The books, that is. Not the ages/grades in school, as the middle school years were not my favorite at all.
But I wanted to take a moment to talk about the great middle grade novels that are out there. So often the attention in children's literature these days is on Young Adult novels, where there is a lot of activity and there are some incredibly good books being published (Code Name Verity, The Book Thief, and The Fault in our Stars, to name just a few.)
However, there are also some incredibly good books in middle grade that are worthy of attention by both grown-ups and children. I read almost exclusively in the MG and YA age ranges and have found there are some reasons why at times I prefer middle grade to YA. One primary reason is that while YA authors seem to be encouraged to, perhaps even required to by their publishers, push boundaries and hold little if anything back, middle grade authors are not trying to shock and awe. At least not in that way. They may like to throw in plot twists and turns that you didn't expect and thus find shocking, but not thematic boundary pushing as is the case in many YA titles these days.*
First, in case you were looking for a definition, the SFWA website has a decent cut at the way publishers look at MG versus YA.
For me, it's easiest to think of it in terms of grades and age ranges. Middle grade books are generally designed to be appealing to readers in 3rd or 4th through 8th grades, or about 8-13 years old. As an adult, though, I find the books plenty appealing and I suspect you will, too.
Here are a few recent favorites, in no particular order.
The False Prince by Jennifer A. Nielsen - I just finished listening to on audiobook and I really enjoyed it. I listened to it much faster than I usually get through an audiobook, having found many excuses to listen over this past week. My closets have never been this clean!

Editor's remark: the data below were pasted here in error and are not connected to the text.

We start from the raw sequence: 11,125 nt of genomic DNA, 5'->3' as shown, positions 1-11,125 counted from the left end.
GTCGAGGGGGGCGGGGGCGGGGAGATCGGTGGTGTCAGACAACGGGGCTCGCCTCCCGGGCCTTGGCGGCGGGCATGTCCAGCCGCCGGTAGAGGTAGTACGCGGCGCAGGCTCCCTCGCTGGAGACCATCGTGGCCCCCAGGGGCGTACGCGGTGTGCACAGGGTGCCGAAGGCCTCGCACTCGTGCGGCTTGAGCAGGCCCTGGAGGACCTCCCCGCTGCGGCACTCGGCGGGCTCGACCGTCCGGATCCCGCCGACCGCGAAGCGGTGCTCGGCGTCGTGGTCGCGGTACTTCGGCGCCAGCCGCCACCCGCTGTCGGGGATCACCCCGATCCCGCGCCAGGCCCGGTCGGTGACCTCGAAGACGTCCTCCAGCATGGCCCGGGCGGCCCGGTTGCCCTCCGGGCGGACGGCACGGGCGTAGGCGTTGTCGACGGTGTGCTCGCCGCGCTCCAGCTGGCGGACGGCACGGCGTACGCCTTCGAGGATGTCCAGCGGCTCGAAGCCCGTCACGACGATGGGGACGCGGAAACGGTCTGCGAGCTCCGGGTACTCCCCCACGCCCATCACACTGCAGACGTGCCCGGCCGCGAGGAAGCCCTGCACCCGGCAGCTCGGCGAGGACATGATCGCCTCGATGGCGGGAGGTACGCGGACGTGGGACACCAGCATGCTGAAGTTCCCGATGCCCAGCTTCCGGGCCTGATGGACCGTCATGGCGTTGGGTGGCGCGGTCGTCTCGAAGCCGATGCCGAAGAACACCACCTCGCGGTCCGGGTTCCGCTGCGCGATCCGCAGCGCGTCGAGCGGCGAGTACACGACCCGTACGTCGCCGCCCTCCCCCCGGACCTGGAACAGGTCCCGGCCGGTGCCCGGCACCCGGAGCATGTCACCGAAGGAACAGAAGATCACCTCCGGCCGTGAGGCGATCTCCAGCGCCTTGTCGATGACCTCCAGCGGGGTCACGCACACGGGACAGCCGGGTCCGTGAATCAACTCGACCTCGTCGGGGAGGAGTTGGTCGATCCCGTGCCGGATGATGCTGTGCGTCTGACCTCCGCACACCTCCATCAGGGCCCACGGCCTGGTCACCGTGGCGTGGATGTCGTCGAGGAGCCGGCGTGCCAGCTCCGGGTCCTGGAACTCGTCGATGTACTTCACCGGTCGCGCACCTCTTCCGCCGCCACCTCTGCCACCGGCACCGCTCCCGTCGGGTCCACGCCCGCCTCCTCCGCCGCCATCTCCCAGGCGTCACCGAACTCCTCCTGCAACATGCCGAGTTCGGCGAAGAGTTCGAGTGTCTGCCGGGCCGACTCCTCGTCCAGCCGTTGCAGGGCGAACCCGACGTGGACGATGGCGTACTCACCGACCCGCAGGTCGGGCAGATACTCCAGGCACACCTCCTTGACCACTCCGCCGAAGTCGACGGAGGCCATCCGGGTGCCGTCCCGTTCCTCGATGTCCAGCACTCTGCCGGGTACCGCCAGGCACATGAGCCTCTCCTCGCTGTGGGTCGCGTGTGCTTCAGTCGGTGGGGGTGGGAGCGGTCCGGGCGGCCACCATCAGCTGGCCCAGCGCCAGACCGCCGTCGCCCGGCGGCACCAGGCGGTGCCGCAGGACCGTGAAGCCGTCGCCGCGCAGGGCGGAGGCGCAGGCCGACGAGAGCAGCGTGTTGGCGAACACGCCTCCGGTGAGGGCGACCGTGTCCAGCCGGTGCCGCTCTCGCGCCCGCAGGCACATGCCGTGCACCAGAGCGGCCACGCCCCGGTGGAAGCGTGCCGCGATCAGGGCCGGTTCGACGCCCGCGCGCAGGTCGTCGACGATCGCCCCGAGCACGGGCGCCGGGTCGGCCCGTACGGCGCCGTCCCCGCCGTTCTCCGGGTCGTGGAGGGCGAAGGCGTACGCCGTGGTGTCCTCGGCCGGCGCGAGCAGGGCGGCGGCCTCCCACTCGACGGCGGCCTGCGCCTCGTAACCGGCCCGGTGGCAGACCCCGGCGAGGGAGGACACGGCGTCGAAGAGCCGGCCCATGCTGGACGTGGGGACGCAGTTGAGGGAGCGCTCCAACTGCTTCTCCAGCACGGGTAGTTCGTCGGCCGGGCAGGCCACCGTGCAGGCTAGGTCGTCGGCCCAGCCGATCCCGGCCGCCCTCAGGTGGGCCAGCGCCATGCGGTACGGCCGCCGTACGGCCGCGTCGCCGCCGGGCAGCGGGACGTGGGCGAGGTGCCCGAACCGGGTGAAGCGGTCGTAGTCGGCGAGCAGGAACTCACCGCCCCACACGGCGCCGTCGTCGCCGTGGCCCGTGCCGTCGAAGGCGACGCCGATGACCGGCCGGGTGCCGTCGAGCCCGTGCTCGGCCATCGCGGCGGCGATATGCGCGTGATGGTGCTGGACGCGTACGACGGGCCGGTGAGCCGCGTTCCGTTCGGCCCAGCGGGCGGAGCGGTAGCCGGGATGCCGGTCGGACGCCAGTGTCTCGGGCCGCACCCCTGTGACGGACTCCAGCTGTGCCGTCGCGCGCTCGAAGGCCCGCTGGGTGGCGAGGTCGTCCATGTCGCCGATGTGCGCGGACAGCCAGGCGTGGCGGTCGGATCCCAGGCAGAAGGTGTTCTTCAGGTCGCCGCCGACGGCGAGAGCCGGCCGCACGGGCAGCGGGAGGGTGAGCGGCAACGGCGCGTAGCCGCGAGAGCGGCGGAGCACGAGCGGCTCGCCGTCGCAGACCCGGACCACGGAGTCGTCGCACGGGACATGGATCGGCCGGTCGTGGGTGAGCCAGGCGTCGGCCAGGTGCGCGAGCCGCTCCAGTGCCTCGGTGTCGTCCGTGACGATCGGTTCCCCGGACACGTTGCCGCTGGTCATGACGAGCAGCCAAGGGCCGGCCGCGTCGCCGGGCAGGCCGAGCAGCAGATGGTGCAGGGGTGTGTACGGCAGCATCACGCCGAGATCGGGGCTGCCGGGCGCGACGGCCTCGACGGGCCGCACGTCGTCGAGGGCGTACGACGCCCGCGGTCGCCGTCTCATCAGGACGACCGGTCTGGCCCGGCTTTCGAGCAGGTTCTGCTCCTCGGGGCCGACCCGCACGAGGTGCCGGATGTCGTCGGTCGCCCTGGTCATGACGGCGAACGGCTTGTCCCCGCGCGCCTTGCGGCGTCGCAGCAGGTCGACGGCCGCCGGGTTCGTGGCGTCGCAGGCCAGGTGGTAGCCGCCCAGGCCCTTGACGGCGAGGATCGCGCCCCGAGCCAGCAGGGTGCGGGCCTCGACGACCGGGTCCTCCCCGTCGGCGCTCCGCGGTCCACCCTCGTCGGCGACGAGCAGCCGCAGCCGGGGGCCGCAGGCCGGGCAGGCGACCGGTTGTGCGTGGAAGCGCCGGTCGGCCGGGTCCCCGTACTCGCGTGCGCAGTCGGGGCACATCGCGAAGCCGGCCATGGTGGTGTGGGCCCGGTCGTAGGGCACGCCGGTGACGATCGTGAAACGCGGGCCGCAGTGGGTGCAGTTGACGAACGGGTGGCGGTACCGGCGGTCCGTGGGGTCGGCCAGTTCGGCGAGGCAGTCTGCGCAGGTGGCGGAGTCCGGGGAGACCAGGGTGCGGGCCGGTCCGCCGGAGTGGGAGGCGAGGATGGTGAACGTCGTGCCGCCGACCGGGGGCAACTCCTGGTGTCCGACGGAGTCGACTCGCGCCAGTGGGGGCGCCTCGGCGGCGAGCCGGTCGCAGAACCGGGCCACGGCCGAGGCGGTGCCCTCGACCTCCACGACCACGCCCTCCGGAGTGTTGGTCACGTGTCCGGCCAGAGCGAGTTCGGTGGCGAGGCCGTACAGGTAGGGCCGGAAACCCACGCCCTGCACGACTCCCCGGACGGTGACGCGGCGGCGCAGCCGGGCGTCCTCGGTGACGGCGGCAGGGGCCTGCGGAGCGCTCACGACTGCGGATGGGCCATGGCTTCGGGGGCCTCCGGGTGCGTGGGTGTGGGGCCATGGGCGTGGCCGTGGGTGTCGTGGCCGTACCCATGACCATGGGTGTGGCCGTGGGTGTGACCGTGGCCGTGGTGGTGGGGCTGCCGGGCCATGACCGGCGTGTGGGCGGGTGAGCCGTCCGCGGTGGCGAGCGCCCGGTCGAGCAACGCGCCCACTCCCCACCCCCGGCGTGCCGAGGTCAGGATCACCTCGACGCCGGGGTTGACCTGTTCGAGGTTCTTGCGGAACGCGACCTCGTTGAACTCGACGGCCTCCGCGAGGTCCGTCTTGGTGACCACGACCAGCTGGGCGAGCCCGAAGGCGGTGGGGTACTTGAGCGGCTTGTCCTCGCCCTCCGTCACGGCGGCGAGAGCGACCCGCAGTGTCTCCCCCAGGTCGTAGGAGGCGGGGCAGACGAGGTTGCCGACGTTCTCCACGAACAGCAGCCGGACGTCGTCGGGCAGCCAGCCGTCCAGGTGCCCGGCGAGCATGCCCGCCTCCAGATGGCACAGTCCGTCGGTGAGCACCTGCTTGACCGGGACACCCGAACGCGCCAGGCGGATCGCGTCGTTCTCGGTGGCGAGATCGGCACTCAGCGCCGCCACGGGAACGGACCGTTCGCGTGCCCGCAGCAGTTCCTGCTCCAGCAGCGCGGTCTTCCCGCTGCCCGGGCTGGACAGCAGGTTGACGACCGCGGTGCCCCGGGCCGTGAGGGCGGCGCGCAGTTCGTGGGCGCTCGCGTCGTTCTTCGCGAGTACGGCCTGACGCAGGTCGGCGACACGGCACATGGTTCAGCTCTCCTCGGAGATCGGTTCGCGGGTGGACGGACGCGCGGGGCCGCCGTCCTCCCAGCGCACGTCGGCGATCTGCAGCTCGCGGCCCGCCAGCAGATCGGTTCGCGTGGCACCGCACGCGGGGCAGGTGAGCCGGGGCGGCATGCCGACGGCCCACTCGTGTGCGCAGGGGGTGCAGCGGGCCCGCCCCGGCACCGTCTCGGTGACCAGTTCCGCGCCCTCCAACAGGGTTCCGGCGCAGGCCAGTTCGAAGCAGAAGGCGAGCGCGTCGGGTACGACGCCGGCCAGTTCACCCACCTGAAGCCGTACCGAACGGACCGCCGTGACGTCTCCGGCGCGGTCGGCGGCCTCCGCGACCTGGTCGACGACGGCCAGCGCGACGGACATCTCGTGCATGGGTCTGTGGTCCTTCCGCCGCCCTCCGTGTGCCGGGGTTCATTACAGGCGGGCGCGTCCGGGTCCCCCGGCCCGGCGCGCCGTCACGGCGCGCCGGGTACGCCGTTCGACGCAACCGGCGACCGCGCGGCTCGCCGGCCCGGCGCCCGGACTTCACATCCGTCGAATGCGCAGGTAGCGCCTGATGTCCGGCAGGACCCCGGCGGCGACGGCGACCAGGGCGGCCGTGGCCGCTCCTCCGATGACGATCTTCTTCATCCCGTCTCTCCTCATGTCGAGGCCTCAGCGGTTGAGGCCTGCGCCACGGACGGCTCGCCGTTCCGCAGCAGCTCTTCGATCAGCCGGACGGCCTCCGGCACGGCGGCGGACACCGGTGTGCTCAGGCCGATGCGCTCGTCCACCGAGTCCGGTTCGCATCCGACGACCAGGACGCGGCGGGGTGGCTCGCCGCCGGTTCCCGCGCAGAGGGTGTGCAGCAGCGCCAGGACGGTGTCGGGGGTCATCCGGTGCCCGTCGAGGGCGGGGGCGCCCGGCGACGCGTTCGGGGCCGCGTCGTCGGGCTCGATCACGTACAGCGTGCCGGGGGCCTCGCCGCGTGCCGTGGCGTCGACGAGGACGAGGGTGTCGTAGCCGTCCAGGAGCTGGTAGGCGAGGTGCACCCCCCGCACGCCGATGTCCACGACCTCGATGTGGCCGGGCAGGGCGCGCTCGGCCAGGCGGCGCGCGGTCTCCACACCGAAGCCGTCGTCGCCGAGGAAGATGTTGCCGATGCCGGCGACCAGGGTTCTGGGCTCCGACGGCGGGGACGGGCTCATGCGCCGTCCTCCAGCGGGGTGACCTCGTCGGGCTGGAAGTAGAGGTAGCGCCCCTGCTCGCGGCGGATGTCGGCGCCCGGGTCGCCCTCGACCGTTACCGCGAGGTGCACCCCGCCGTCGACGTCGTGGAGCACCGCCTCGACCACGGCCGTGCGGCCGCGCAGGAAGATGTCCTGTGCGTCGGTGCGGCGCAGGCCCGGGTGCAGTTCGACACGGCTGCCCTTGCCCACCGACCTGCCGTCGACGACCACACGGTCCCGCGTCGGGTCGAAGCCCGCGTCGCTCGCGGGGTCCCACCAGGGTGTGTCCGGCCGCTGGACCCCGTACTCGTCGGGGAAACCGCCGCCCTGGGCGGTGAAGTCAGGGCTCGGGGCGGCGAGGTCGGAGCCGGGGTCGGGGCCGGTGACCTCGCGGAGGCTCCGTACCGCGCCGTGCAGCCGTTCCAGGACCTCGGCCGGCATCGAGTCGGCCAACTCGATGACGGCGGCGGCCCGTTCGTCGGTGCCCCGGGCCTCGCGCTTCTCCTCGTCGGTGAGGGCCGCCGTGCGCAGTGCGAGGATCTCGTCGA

The Mark of the Dragonfly is a great steampunk-ish book about a girl mechanic in a strange world where meteors rain from the sky. My children attended a pre-publication event that featured this debut author and I'll have the opportunity to meet her this week when she visits their school. Jaleigh Johnson
Stoneheart (and sequels) by Charlie Flecher was one of the most enjoyable experiences I've had reading middle grade. The reading experience was second only to the His Dark Materials trilogy by Phillip Pulman, known by the first book in the series, The Golden Compass. This is not a series for the faint of heart, as it touches on deep, deep themes of life, love, faith, loss. But the series concludes in such a satisfying way, even if the ending is poignant and bittersweet versus unicorns and rainbows.
Some authors we've been huge fans of for most of forever that you should totally look into:
- Shannon Hale
- Sarah Prineas (I've recently re-read The Magic Thief for maybe the third or fourth time. It holds up well to the re-reading.)
- Diana Wynne Jones
- Tamora Pierce (though some of her books start to reach into mature content…meaning some of her characters have "fade to black" sex or discussions of "women's matters." We find these great discussion starters at home, your mileage may vary. Libraries shelve her books in different areas - sometimes with children's, sometimes with YA.)
- Patricia C. Wrede
- Angie Sage (the Septimus Heap series)
- Jessica Day George
- Jenn Reese
You know…I was doing this off the top of my head and all the authors I can think of immediately here are female so I'm just going to leave the list as is because that's *awesome.* There are other great male authors of middle grade, both famous and up-and-coming (Rick Riordan, Curtis Jobling, ND Wilson, John Flanagan, Anthony Horowitz, Greg van Eekhout) but yeah, women are awesome.
So now you know my secrets - who are some of your favorite middle grade authors/books?
*Which, to be clear, is completely FINE with me, push those boundaries any which way you want! But as a reader there are certain areas I don't wish to explore in fiction, sexual violence for example. As a mother and a frequent book-recommender for children and their parents, I find it hard to recommend YA book titles to anyone younger than about 8th grade unless I've read the book myself.